• Becky Jaffe
      March 17, 2012 at 2:11 pm

      Thanks for the video link. I like the children’s choir and the hybrid of Hip Hop and Taiwanese pop. That polka part in the middle really took me by surprise. I never saw the accordion coming.

  2. mariposarhythms
    March 18, 2012 at 4:01 pm

    An article on Hip Hop for the Environment: http://www.pri.org/stories/arts-entertainment/music/hip-hop-for-the-environment2083.html

    There are a few fun tracks mentioned in it, one of my favorites is Dr. Octagon’s Trees: http://www.youtube.com/watch?v=XtsdtNdk5ao&feature=player_embedded (He is more famous for another great track, Blue Flowers: http://www.youtube.com/watch?v=V9VYzNUXGDA)

    But one of my favorite nature-referencing hip hop tracks is still Saul Williams’ Twice the First Time: http://www.youtube.com/watch?v=m48M6mijPH8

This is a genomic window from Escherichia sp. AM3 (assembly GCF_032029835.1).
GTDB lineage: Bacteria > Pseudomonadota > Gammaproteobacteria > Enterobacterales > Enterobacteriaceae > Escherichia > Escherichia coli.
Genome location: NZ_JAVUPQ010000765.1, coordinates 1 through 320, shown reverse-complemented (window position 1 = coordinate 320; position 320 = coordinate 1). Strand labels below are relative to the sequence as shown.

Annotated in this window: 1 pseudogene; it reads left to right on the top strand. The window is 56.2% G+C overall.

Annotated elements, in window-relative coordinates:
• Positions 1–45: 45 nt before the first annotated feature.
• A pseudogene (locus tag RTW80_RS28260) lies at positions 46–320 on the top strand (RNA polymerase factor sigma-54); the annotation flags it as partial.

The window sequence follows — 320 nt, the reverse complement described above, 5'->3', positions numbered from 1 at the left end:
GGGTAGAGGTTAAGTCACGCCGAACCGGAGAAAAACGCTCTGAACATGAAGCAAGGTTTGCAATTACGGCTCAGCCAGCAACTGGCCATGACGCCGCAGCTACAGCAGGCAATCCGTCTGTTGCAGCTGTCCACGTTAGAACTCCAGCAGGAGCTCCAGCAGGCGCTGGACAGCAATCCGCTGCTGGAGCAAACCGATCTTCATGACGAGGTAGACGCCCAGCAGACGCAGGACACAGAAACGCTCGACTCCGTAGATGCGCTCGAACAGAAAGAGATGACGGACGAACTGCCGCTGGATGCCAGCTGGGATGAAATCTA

Here’s an excerpt of the lyrics:

    and as heart beats bring percussions
    fallen trees bring repercussions
    cities play upon our souls like broken drums
    redrum the essence of creation from city slums
    but city slums mute our drums and our drums become humdrum
    cuz city slums have never been where our drums are from
    just the place where our daughters and sons become
    offbeat heartbeats
    slaves to city streets
    and hearts get broken and heartbeats stop
    broken heartbeats become breakbeats for niggas to rhyme on top, but..

    i won’t rhyme on top no tracks
    niggas on a chain gang used to do that (Huh) way back

    don’t drop the beat no

    not untill you’ve listen to Rakim on a rocky mountain top
    have you heard hip hop
    extract the urban element that created it
    and let a open wide country side illustrate it
    riding in a freight train
    in the freezing rain